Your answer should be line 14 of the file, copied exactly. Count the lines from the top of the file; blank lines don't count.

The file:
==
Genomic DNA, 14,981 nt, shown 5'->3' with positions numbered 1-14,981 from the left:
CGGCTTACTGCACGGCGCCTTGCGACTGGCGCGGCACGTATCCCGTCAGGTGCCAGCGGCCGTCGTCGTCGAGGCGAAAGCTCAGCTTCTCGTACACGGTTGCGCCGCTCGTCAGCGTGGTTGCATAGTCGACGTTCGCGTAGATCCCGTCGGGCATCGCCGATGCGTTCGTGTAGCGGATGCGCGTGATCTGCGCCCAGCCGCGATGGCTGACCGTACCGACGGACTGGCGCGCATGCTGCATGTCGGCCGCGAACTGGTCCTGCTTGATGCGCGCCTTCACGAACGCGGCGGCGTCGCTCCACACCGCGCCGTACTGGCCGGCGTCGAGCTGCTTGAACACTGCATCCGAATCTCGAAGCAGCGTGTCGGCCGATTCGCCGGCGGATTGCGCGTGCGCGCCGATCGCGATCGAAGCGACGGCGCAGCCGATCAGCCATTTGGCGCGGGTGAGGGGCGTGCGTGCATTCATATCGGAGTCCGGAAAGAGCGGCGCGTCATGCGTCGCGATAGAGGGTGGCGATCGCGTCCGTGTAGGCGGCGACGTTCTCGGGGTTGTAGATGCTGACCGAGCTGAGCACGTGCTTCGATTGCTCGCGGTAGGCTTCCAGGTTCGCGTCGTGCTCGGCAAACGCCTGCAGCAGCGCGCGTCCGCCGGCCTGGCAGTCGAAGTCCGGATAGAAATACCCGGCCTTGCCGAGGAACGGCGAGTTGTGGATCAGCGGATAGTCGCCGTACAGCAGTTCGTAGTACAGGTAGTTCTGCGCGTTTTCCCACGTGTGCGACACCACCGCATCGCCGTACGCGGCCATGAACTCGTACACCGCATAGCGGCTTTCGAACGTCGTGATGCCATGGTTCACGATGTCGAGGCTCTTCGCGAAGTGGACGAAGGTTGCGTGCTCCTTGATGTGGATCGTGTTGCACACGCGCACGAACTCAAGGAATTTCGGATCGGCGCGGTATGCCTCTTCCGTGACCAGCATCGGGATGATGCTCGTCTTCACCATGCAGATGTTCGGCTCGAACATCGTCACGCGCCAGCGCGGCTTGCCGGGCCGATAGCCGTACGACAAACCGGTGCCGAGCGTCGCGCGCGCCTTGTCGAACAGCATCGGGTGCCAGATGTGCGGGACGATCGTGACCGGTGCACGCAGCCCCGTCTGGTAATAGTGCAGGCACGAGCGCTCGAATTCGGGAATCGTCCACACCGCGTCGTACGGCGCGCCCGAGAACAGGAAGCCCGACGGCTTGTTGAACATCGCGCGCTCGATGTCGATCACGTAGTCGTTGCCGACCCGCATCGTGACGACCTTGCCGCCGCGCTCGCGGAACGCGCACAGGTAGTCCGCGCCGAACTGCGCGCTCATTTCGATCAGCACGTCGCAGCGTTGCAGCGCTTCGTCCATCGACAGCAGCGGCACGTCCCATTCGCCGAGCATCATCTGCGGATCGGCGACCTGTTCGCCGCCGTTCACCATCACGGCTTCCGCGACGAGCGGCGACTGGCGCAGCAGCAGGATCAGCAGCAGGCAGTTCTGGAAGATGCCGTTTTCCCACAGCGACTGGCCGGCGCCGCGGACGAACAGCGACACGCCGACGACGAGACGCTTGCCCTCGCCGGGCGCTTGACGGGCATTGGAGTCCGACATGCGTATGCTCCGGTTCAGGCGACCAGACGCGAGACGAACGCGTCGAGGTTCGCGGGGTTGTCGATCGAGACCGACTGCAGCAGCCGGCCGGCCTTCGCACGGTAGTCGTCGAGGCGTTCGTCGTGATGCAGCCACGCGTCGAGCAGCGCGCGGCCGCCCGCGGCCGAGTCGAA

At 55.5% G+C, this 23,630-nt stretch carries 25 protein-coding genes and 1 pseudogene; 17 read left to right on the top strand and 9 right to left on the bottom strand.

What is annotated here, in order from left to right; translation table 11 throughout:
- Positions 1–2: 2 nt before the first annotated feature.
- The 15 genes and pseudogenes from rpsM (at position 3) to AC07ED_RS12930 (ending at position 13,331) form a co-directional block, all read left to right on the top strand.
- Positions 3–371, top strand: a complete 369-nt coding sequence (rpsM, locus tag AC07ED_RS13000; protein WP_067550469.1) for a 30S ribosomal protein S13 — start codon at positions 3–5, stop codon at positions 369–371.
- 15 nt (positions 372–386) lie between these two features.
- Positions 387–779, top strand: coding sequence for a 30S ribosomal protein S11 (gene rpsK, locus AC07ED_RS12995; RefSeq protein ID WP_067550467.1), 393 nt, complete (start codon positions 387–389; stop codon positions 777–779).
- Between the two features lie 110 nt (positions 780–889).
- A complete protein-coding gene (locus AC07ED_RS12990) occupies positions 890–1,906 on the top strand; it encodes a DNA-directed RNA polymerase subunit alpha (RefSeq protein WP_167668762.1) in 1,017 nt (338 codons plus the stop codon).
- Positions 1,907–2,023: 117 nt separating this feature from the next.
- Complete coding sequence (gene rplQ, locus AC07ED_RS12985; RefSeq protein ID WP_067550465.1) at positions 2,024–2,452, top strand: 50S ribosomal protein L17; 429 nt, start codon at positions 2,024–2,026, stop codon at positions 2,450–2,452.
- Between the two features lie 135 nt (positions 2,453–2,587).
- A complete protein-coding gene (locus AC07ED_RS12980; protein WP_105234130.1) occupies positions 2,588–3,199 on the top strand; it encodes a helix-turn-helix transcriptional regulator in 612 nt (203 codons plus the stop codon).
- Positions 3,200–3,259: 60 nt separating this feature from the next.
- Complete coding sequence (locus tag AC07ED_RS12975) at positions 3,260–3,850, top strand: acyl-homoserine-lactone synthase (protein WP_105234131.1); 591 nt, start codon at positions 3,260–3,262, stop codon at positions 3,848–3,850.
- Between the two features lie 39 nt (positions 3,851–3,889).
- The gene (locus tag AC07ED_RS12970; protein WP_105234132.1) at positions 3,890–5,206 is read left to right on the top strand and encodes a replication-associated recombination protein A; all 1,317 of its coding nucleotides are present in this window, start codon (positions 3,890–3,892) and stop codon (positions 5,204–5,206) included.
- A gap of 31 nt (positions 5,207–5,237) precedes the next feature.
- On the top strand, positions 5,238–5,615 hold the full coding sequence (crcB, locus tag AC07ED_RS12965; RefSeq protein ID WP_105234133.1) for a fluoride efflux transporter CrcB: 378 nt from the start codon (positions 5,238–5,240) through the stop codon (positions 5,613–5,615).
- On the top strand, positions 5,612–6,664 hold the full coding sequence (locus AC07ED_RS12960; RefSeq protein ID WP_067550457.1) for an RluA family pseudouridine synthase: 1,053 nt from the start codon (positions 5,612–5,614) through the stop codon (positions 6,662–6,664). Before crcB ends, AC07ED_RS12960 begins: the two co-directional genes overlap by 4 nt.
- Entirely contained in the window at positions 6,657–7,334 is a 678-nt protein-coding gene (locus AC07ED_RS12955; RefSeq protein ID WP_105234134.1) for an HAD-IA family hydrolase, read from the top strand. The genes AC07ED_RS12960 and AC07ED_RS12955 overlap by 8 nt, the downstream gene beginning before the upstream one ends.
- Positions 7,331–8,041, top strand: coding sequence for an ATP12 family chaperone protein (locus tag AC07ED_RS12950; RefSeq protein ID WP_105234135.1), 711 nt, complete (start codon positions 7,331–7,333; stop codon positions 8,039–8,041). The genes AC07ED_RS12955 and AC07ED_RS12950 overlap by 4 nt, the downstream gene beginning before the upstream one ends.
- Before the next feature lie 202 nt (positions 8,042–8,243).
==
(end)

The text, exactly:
- Between the two features lie 135 nt (positions 2,453–2,587).